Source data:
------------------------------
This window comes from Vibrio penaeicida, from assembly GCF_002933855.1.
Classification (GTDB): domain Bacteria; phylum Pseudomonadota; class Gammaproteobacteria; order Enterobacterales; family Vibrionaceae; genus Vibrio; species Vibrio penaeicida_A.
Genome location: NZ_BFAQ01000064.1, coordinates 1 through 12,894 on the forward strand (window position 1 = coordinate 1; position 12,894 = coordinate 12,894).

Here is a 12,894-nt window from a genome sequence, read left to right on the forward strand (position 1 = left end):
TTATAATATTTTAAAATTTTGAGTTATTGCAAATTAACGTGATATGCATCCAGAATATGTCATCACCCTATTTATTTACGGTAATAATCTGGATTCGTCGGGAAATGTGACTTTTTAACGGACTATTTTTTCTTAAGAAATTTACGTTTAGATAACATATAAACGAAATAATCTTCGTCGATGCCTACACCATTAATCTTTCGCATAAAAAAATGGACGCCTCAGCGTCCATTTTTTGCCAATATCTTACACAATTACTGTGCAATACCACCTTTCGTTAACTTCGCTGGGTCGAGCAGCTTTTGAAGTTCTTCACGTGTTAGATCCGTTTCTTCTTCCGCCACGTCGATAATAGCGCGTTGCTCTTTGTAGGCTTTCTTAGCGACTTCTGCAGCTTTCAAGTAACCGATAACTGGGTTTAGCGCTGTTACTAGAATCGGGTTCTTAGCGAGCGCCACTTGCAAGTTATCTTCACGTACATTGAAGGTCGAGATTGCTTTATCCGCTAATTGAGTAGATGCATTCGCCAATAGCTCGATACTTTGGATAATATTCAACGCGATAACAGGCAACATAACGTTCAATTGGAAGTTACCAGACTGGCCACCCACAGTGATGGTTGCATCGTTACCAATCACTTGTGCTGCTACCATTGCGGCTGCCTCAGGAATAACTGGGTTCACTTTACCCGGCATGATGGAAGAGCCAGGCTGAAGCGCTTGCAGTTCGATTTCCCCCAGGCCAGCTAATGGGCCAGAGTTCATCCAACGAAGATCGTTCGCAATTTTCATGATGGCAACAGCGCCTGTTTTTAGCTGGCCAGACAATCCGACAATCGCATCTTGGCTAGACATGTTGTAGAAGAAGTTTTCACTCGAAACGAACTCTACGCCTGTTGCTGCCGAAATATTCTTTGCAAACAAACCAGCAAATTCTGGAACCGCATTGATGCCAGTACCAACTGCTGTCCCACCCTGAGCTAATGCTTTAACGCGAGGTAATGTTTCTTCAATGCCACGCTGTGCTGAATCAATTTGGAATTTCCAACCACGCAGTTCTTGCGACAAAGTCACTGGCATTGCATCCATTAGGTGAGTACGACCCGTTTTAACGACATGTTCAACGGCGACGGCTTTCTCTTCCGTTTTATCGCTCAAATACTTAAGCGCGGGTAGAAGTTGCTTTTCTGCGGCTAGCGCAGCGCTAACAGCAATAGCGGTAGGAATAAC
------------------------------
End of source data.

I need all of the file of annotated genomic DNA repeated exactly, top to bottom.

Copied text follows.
This window comes from Vibrio penaeicida, from assembly GCF_002933855.1.
Classification (GTDB): domain Bacteria; phylum Pseudomonadota; class Gammaproteobacteria; order Enterobacterales; family Vibrionaceae; genus Vibrio; species Vibrio penaeicida_A.
Genome location: NZ_BFAQ01000064.1, coordinates 1 through 12,894 on the forward strand (window position 1 = coordinate 1; position 12,894 = coordinate 12,894).

Here is a 12,894-nt window from a genome sequence, read left to right on the forward strand (position 1 = left end):
TTATAATATTTTAAAATTTTGAGTTATTGCAAATTAACGTGATATGCATCCAGAATATGTCATCACCCTATTTATTTACGGTAATAATCTGGATTCGTCGGGAAATGTGACTTTTTAACGGACTATTTTTTCTTAAGAAATTTACGTTTAGATAACATATAAACGAAATAATCTTCGTCGATGCCTACACCATTAATCTTTCGCATAAAAAAATGGACGCCTCAGCGTCCATTTTTTGCCAATATCTTACACAATTACTGTGCAATACCACCTTTCGTTAACTTCGCTGGGTCGAGCAGCTTTTGAAGTTCTTCACGTGTTAGATCCGTTTCTTCTTCCGCCACGTCGATAATAGCGCGTTGCTCTTTGTAGGCTTTCTTAGCGACTTCTGCAGCTTTCAAGTAACCGATAACTGGGTTTAGCGCTGTTACTAGAATCGGGTTCTTAGCGAGCGCCACTTGCAAGTTATCTTCACGTACATTGAAGGTCGAGATTGCTTTATCCGCTAATTGAGTAGATGCATTCGCCAATAGCTCGATACTTTGGATAATATTCAACGCGATAACAGGCAACATAACGTTCAATTGGAAGTTACCAGACTGGCCACCCACAGTGATGGTTGCATCGTTACCAATCACTTGTGCTGCTACCATTGCGGCTGCCTCAGGAATAACTGGGTTCACTTTACCCGGCATGATGGAAGAGCCAGGCTGAAGCGCTTGCAGTTCGATTTCCCCCAGGCCAGCTAATGGGCCAGAGTTCATCCAACGAAGATCGTTCGCAATTTTCATGATGGCAACAGCGCCTGTTTTTAGCTGGCCAGACAATCCGACAATCGCATCTTGGCTAGACATGTTGTAGAAGAAGTTTTCACTCGAAACGAACTCTACGCCTGTTGCTGCCGAAATATTCTTTGCAAACAAACCAGCAAATTCTGGAACCGCATTGATGCCAGTACCAACTGCTGTCCCACCCTGAGCTAATGCTTTAACGCGAGGTAATGTTTCTTCAATGCCACGCTGTGCTGAATCAATTTGGAATTTCCAACCACGCAGTTCTTGCGACAAAGTCACTGGCATTGCATCCATTAGGTGAGTACGACCCGTTTTAACGACATGTTCAACGGCGACGGCTTTCTCTTCCGTTTTATCGCTCAAATACTTAAGCGCGGGTAGAAGTTGCTTTTCTGCGGCTAGCGCAGCGCTAACAGCAATAGCGGTAGGAATAAC